There seems to be no shortage of headlines lately dealing with trademark disputes between major brands and their “lesser” counterparts. This week has been no different, with Jeremy Lin of the New York Knicks, Apple, Inc. and COACH all jumping into the mix.
With Jeremy Lin’s meteoric rise to stardom, it was no surprise that two enterprising individuals applied to register “Linsanity” trademarks with the USPTO. Unfortunately for them, registering a trademark that incorporates someone’s name requires that person’s consent — and guess what, they didn’t have it. Now, Lin has filed his own trademark registration application to protect the term. Despite chatter on the web about the fact that Lin didn’t create the term (this isn’t the test for trademark ownership, by the way), it seems likely that his registration application will succeed. Although, at this point, he (or rather, his trademark lawyers) will have an uphill battle to combat unauthorized merchandise.
Apple vs. iPad
Apple continues to struggle to control use of the iPad trademark in China. Apple claims to have entered into a trademark assignment agreement to secure rights in the name several years ago, but that isn’t stopping anyone at the moment (the trademark infringement lawsuit filed against Apple isn’t stopping Apple, either). This will be an interesting case to follow, and should prove instructive for companies seeking to develop exclusivity with respect to a term that is already in use by someone else.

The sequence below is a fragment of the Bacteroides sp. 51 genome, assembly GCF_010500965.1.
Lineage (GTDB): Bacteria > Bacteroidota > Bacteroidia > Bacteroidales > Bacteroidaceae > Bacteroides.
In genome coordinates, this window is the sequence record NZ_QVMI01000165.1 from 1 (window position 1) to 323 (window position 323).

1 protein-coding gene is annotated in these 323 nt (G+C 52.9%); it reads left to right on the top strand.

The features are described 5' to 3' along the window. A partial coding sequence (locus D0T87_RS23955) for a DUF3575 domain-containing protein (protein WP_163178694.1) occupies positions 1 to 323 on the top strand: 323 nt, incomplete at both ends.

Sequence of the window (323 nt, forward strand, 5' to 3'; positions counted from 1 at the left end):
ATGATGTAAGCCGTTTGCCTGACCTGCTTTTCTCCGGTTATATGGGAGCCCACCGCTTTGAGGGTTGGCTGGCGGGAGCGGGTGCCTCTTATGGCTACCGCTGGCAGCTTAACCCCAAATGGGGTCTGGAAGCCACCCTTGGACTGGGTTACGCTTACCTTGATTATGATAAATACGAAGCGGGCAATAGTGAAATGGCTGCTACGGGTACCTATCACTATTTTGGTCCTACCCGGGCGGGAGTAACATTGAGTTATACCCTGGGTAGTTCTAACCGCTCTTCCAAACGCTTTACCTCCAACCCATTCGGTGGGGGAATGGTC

Apple vs. Wapple
On a different front, Apple recently lost in its trademark infringement lawsuit against Wapple, a mobile app developer. The U.K.’s Intellectual Property Office ruled that “Wapple” did not cause the confusion necessary to support a finding of trademark infringement. Particularly in light of the industry in which Wapple operates, this decision seems somewhat surprising (at least under U.S. law). Don’t be surprised if Apple continues to go after the owners of other similar trademarks in the future.
COACH vs. Coach
On the other hand, where two trademark owners operate in completely unrelated markets, a trademark infringement or trademark cancellation claim is much less likely to succeed. A recent enforcement effort by COACH (the famous handbag maker) serves as a good example. COACH opposed a trademark registration application for “Coach” filed by an educational test preparation company for use in connection with — well, test preparation services. After losing before the USPTO’s Trademark Trial and Appeal Board, COACH appealed in federal court. The federal court rejected much of COACH’s evidence, and sided with the trademark applicant in terms of seeing the word “coach” as not being purely synonymous with the luxury handbag brand.
As usual, the lessons from these cases are clear: Brand owners need to act early and often to protect their trademark rights.